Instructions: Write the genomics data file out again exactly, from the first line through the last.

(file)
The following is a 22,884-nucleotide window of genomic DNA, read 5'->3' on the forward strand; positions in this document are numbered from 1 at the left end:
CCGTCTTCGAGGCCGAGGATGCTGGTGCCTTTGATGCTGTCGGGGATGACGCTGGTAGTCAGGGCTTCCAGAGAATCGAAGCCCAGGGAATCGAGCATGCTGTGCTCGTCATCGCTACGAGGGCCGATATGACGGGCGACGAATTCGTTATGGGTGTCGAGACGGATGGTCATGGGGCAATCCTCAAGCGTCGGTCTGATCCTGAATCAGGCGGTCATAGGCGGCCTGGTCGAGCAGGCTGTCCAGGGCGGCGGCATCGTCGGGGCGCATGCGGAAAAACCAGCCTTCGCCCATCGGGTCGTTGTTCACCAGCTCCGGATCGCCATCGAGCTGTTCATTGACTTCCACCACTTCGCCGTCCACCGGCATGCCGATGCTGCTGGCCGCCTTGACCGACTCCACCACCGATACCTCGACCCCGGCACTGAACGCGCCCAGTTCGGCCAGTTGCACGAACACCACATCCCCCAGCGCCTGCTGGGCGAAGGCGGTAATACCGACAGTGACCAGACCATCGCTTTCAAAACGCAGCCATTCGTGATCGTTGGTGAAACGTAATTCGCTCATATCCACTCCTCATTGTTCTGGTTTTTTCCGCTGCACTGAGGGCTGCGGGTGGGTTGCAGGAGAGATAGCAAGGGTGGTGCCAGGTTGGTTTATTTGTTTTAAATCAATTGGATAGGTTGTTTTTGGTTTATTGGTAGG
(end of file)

The following is a 22,884-nucleotide window of genomic DNA, read 5'->3' on the forward strand; positions in this document are numbered from 1 at the left end:
CCGTCTTCGAGGCCGAGGATGCTGGTGCCTTTGATGCTGTCGGGGATGACGCTGGTAGTCAGGGCTTCCAGAGAATCGAAGCCCAGGGAATCGAGCATGCTGTGCTCGTCATCGCTACGAGGGCCGATATGACGGGCGACGAATTCGTTATGGGTGTCGAGACGGATGGTCATGGGGCAATCCTCAAGCGTCGGTCTGATCCTGAATCAGGCGGTCATAGGCGGCCTGGTCGAGCAGGCTGTCCAGGGCGGCGGCATCGTCGGGGCGCATGCGGAAAAACCAGCCTTCGCCCATCGGGTCGTTGTTCACCAGCTCCGGATCGCCATCGAGCTGTTCATTGACTTCCACCACTTCGCCGTCCACCGGCATGCCGATGCTGCTGGCCGCCTTGACCGACTCCACCACCGATACCTCGACCCCGGCACTGAACGCGCCCAGTTCGGCCAGTTGCACGAACACCACATCCCCCAGCGCCTGCTGGGCGAAGGCGGTAATACCGACAGTGACCAGACCATCGCTTTCAAAACGCAGCCATTCGTGATCGTTGGTGAAACGTAATTCGCTCATATCCACTCCTCATTGTTCTGGTTTTTTCCGCTGCACTGAGGGCTGCGGGTGGGTTGCAGGAGAGATAGCAAGGGTGGTGCCAGGTTGGTTTATTTGTTTTAAATCAATTGGATAGGTTGTTTTTGGTTTATTGGTAGG